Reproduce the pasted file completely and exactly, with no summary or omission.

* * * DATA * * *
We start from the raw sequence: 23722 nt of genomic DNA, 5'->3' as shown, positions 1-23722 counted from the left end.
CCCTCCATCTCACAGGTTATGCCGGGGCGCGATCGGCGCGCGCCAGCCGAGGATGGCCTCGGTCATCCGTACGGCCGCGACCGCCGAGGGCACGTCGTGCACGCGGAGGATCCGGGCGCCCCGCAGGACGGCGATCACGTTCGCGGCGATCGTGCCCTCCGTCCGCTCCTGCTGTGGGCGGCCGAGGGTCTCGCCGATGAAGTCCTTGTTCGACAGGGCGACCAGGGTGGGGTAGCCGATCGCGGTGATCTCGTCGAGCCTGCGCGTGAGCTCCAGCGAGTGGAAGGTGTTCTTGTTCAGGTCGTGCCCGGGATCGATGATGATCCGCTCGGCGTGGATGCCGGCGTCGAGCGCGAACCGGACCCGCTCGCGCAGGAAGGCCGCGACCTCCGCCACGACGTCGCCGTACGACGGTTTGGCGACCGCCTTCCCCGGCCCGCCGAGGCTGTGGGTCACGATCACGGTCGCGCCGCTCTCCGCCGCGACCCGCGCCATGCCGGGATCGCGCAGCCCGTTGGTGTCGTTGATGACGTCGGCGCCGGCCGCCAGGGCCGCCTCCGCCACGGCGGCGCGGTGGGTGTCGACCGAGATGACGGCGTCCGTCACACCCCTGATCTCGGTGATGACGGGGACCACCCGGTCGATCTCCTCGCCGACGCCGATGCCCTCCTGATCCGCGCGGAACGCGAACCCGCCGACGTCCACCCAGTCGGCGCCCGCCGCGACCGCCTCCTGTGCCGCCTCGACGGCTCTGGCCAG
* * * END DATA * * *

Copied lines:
We start from the raw sequence: 23722 nt of genomic DNA, 5'->3' as shown, positions 1-23722 counted from the left end.
CCCTCCATCTCACAGGTTATGCCGGGGCGCGATCGGCGCGCGCCAGCCGAGGATGGCCTCGGTCATCCGTACGGCCGCGACCGCCGAGGGCACGTCGTGCACGCGGAGGATCCGGGCGCCCCGCAGGACGGCGATCACGTTCGCGGCGATCGTGCCCTCCGTCCGCTCCTGCTGTGGGCGGCCGAGGGTCTCGCCGATGAAGTCCTTGTTCGACAGGGCGACCAGGGTGGGGTAGCCGATCGCGGTGATCTCGTCGAGCCTGCGCGTGAGCTCCAGCGAGTGGAAGGTGTTCTTGTTCAGGTCGTGCCCGGGATCGATGATGATCCGCTCGGCGTGGATGCCGGCGTCGAGCGCGAACCGGACCCGCTCGCGCAGGAAGGCCGCGACCTCCGCCACGACGTCGCCGTACGACGGTTTGGCGACCGCCTTCCCCGGCCCGCCGAGGCTGTGGGTCACGATCACGGTCGCGCCGCTCTCCGCCGCGACCCGCGCCATGCCGGGATCGCGCAGCCCGTTGGTGTCGTTGATGACGTCGGCGCCGGCCGCCAGGGCCGCCTCCGCCACGGCGGCGCGGTGGGTGTCGACCGAGATGACGGCGTCCGTCACACCCCTGATCTCGGTGATGACGGGGACCACCCGGTCGATCTCCTCGCCGACGCCGATGCCCTCCTGATCCGCGCGGAACGCGAACCCGCCGACGTCCACCCAGTCGGCGCCCGCCGCGACCGCCTCCTGTGCCGCCTCGACGGCTCTGGCCAG